I'm thinking of drawing up a list - just for fun - of words that
have two meanings, neither of which remotely resembles the other, and
seek your inputs as well.
Three words that readily come to mind are: husband, previous and cashier.
Additions will be welcome and gratefully acknowledged, thanks.
Husband (noun) and husband (verb) have the same origin, so could be said
to be closely related in meaning. The duty of a husband (noun) is to
husband the house's resources.
Cashier is a good example of two words having different origins ending
up with the same spelling and pronunciation.
Saw, lie, mother (the meaning "slimy stuff produced in making vinegar" is unrelated
to the common meaning)

Does it have to be only two? "Fit" has three meanings. In the sense of "part of
a long poem", it's often spelled "fitt".

Do they have to have the same meaning, or are words such as "lead", "wind",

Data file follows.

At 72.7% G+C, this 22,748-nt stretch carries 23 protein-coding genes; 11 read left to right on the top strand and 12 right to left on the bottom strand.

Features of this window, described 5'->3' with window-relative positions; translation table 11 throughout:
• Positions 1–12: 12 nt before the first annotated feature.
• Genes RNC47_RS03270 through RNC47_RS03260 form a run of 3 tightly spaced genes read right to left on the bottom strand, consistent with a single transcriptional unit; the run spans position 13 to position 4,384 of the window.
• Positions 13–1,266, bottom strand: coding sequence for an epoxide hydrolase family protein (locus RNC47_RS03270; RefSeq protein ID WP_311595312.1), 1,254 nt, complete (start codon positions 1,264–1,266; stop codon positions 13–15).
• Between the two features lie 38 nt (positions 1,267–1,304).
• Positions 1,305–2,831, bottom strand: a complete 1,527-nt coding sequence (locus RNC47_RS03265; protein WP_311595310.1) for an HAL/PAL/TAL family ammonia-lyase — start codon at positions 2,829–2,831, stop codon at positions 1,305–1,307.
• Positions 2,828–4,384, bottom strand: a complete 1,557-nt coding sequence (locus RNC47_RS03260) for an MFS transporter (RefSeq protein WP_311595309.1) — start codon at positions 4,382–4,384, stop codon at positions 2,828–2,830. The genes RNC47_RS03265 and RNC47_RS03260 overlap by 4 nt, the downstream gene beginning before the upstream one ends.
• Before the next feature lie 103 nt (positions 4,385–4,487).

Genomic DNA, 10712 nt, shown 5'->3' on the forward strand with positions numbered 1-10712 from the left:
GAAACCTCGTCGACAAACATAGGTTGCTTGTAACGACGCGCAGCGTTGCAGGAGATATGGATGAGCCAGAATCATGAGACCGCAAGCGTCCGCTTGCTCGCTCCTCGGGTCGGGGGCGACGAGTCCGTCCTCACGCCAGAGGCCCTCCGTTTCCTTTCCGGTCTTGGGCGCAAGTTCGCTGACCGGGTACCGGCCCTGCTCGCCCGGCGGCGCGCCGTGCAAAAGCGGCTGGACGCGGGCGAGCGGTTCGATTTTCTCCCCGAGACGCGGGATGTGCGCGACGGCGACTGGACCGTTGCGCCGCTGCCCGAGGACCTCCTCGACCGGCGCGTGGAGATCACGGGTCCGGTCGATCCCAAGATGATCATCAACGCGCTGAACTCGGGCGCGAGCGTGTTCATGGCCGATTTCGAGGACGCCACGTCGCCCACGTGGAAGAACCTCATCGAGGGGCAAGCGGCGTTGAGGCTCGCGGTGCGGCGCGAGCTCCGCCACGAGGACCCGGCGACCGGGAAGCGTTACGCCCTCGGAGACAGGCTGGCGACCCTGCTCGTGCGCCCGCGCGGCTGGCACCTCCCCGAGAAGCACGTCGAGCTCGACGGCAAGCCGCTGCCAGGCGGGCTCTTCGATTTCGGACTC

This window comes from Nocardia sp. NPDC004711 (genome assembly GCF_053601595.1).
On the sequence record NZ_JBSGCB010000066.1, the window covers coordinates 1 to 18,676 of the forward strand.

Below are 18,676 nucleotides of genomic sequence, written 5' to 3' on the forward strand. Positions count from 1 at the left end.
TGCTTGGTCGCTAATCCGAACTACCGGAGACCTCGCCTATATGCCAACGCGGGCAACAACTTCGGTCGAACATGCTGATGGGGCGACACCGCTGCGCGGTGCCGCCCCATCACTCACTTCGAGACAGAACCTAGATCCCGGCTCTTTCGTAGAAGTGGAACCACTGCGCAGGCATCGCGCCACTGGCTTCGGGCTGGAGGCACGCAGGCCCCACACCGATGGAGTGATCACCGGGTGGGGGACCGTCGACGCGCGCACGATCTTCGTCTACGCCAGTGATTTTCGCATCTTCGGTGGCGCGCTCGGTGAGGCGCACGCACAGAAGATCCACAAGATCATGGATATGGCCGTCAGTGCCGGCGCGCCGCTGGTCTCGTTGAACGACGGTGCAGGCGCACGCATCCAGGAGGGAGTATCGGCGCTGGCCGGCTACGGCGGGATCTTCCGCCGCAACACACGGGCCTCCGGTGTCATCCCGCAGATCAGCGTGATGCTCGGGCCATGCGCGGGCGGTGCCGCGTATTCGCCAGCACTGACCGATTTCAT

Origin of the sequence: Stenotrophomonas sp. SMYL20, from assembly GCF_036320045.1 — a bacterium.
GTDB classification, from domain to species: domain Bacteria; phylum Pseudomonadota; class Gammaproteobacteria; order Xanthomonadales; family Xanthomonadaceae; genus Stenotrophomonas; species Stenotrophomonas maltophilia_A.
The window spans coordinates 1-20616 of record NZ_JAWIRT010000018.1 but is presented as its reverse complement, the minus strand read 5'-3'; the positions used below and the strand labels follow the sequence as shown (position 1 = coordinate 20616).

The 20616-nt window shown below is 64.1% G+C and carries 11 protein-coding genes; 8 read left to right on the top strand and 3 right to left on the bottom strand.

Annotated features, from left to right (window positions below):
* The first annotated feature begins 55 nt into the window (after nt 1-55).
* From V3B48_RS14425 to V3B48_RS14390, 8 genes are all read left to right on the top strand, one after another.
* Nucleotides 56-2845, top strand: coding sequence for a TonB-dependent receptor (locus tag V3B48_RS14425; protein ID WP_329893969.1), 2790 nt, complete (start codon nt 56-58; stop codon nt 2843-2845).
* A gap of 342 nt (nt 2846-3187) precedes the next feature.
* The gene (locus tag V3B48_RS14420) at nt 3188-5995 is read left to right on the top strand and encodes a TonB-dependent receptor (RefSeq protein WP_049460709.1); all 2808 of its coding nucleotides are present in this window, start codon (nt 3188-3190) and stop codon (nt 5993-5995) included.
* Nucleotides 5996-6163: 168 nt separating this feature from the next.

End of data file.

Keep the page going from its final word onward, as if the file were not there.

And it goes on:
and "wound" allowed?
...
Post by Peter Moylan
Another for your list: sanction.
And Chandelle might like to look up "contronym".
--
Jerry Friedman
Stefan Ram
2021-03-09 04:49:31 UTC
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Post by Jerry Friedman
Post by Peter Moylan
Another for your list: sanction.
And Chandelle might like to look up "contronym".
Or "autoantonym".
Peter Moylan
2021-03-09 04:50:59 UTC
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Post by Jerry Friedman
Saw, lie, mother (the meaning "slimy stuff produced in making vinegar" is unrelated
to the common meaning)